Wednesday, April 14, 2010

The Kindness of Locals.....

Those of us that travel find our most memorable trips are because of the kindness of locals.  Yes, the scenery may be spectacular and the history life changing, but it is the kindness of the local people that makes the memories of those special trips.

We were packing up for a week's vacation on the Idaho/Montana divide.  Our journey would take us up Highway 12 along the Lochsa River up to Lolo Pass.  From there, the plan was to go a few miles south to Packer Meadows.  Now, Packer Meadows is not well known today; but in the early 1800's it was one of Lewis and Clark's favorite campsites.  They were rather favorably impressed with Packer Meadows and camped there both coming and going.  It was one of their favorite campsites along their long journey.

Well, if Lewis and Clark thought it special, we figured it would be great to to spend a week there.  It was close to Lolo Hot Springs.  A river does not flow through Lolo Hot Springs, but the creek does and it played an important part in the famous book about Montana.  From Packer Meadows we could easily get to Indian Post Office Lake and the route Lewis and Clark took down to the Snake River.  It was also where I spent the summer of 1972  working on timber sales along Gravey Creek for the Forest Service.  The Lochsa Lodge provided the special dinner out,which my wife insists is a necessary part of a camping trip.  Elk Summit and Big Sand Lake were also on the agenda for a hike that had been almost 30 years in the waiting.

But the morning of our departure, as I was waiting for my wife and daughter to finish packing, I gave our new puppy a belly rub. She promptly flopped on her back to get the full effect of my scratches.  It felt like her belly was full of rocks!!  My wife confirmed that, "Yes, it feels like her belly is full of rocks."  About an hour later are vet said,  “ Her belly is full of little red rocks”.  Those little red rocks that we used for our landscaping!

The vet was rather specific in his instructions.  Here is a pill.  Do NOT give it to the pup, until you are camped at Packer Meadows. 

The drive to Packer Meadows was rather uneventful.  But it had been raining all week at Packer Meadows.  The “road” to our campsite along the meadow was downhill.   What are the chances of it continuing to rain for another week?

So I took the tent trailer down to the campsite.  It would be no trouble getting out once our little road dried out.

That night we could see the elk across the meadow from our campsite.  My daughter caught her first fish on a fly.  And our new puppy got her worming pill to cleanse her body of worms and red landscaping rocks.   The wisdom of our vet's instructions became very evident as we saw the results of that little pill.

The next week we visited the hot springs, watched the moose on Elk Summit, and generally had a great time while it rained every day.  And each day I watched for clearing skies, but if they appeared it was only a brief tease.  It continued to rain.

Finally it was time to leave.  It did not look good.  I figured I had one good shot at getting out.  If I started slipping and sliding it was going to get ugly.  So I found all the wood I could and laid a path back up to the gravel road.  I dropped the tent trailer and hooked it up to the truck. 

It is in moments like this, that you always wonder... “What made me think I did not need 4-wd on this truck?”.
I stalled, waiting for some help to drive down the gravel road.  We had seen at least one truck a day on the road, so the possibility did exist.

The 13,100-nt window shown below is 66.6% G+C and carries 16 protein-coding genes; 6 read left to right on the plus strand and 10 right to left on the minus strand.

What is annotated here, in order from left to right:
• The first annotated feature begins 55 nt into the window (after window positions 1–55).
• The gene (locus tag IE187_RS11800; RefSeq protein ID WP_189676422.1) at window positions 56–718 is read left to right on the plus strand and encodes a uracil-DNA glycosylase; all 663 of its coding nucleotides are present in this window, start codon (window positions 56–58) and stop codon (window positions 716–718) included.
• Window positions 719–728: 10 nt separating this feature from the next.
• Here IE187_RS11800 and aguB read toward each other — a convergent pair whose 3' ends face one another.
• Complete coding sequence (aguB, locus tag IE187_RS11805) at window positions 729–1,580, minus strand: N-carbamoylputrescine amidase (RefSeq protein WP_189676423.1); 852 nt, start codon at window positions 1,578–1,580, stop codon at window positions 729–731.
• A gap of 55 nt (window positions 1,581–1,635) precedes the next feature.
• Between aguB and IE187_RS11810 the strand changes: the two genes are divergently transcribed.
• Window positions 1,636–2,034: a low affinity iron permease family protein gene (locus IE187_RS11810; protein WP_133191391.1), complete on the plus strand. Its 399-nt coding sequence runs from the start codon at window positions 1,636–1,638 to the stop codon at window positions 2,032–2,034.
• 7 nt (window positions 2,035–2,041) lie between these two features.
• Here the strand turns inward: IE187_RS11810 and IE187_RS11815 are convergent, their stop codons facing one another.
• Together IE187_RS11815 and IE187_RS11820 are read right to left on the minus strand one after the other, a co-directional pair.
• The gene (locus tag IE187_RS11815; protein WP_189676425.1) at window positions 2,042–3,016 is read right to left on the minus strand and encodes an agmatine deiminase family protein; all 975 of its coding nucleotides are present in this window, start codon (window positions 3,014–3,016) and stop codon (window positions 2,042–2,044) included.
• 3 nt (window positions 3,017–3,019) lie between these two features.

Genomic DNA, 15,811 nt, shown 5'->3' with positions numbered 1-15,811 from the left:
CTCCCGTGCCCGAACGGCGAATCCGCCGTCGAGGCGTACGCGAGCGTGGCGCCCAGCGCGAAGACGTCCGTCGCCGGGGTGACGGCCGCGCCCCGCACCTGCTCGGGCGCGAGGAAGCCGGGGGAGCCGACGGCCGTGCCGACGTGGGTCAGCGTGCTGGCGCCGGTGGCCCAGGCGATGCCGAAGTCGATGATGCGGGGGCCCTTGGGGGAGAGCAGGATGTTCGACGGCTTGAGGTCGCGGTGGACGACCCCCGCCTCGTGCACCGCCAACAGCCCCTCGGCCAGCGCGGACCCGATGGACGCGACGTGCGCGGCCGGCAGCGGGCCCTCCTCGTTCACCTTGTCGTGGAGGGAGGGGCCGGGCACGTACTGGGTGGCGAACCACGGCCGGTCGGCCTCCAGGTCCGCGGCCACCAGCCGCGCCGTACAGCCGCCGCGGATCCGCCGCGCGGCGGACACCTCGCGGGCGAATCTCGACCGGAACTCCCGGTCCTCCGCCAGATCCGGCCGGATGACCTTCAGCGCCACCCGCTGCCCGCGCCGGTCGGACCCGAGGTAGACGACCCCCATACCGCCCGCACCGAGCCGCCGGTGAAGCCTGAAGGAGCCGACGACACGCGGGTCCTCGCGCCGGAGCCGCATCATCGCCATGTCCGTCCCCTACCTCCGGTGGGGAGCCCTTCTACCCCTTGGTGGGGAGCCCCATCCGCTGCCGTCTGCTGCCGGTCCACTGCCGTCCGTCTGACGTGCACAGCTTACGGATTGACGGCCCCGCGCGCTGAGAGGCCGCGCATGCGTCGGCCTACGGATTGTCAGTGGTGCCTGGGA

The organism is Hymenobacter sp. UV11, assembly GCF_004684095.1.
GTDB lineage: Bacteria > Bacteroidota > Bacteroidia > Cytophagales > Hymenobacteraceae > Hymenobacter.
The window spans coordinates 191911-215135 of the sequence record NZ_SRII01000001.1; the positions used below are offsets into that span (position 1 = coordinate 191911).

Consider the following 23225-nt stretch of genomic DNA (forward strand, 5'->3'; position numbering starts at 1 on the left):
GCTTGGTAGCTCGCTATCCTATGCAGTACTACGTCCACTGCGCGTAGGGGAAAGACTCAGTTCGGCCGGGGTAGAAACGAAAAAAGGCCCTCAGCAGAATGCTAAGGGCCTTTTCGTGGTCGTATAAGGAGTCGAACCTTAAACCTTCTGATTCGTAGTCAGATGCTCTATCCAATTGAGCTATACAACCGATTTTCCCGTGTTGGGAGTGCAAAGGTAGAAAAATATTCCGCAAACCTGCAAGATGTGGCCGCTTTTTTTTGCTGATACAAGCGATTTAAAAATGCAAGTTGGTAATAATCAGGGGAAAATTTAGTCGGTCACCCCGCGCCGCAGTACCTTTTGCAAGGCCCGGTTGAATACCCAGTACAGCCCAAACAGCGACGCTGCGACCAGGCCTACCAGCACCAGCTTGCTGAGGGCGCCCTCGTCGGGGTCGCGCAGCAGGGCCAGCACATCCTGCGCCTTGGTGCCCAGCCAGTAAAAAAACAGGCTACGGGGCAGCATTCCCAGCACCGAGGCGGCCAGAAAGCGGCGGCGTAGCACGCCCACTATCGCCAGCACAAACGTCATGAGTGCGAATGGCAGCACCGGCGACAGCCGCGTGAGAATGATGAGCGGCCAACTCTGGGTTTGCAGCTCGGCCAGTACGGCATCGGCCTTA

I heard the truck coming up the road and scrambled to flag it down.  The truck had Montana plates and was driven by a woman in her 40's.  Riding shotgun was her mother.  Well, I flagged them down and asked for their help.  My wife and the woman took the rear end of the tent trailer.  I took the back of the truck.  That nice lady's mother from Montana took the wheel of my 2-wd 5 speed truck.

I told the nice older lady to keep going and don't stop until she hit gravel!!  With everybody pushing the wheels started spinning and mud started flying.  The wheels were going round and round and the truck was barely moving.  More mud started flying around and the truck started picking up speed.  Pretty soon I dived out of the way as the tent trailer shot past me. 

I ran after the truck and trailer and caught up with them on the gravel road.  As I approached the driver's side I could hear laughing.  So I asked “Well, what's so funny?”.  She looked at me and said “Honey, I haven't driven a car in almost twenty years.  That was a lot of fun”. God bless Montanan's!

My daughter is a woman now.  That puppy hunted with me for thirteen years, and, yes, there were tears when she died.  And the memory of that laughter from a stranger still brings a smile to my face. 

It is hard to forget the kindness of locals. 


Anonymous said...

Your account of the kindness of Montana strangers touched my heart -- and my funnybone!

Also loved the photo of your daughter's first fist. What a thrill that must have been for both of you!

Sharon G.

Vladimir Steblina said...

Thanks for the comment.

My daughter became a pretty good at tying flies at the age of 5. She did not like tying green, black or grey flies since they were "boring". So I have a collection of pink, purple, yellow, and orange flies from that era.

She is in her twenties and if she ever decides to take up the sport again, she has a good start!

Anonymous said...

Just noticed your answer. I got so tickled at the mental picture of the little girl pink, purple, yellow and orange flies!

Remind her that they are there waiting for her. Maybe it will spark her interest in trying it again! :)

I'm a non-expert... cane poles are closer to my style (embarrassed to admit). But any way you get outdoors and fish is fun!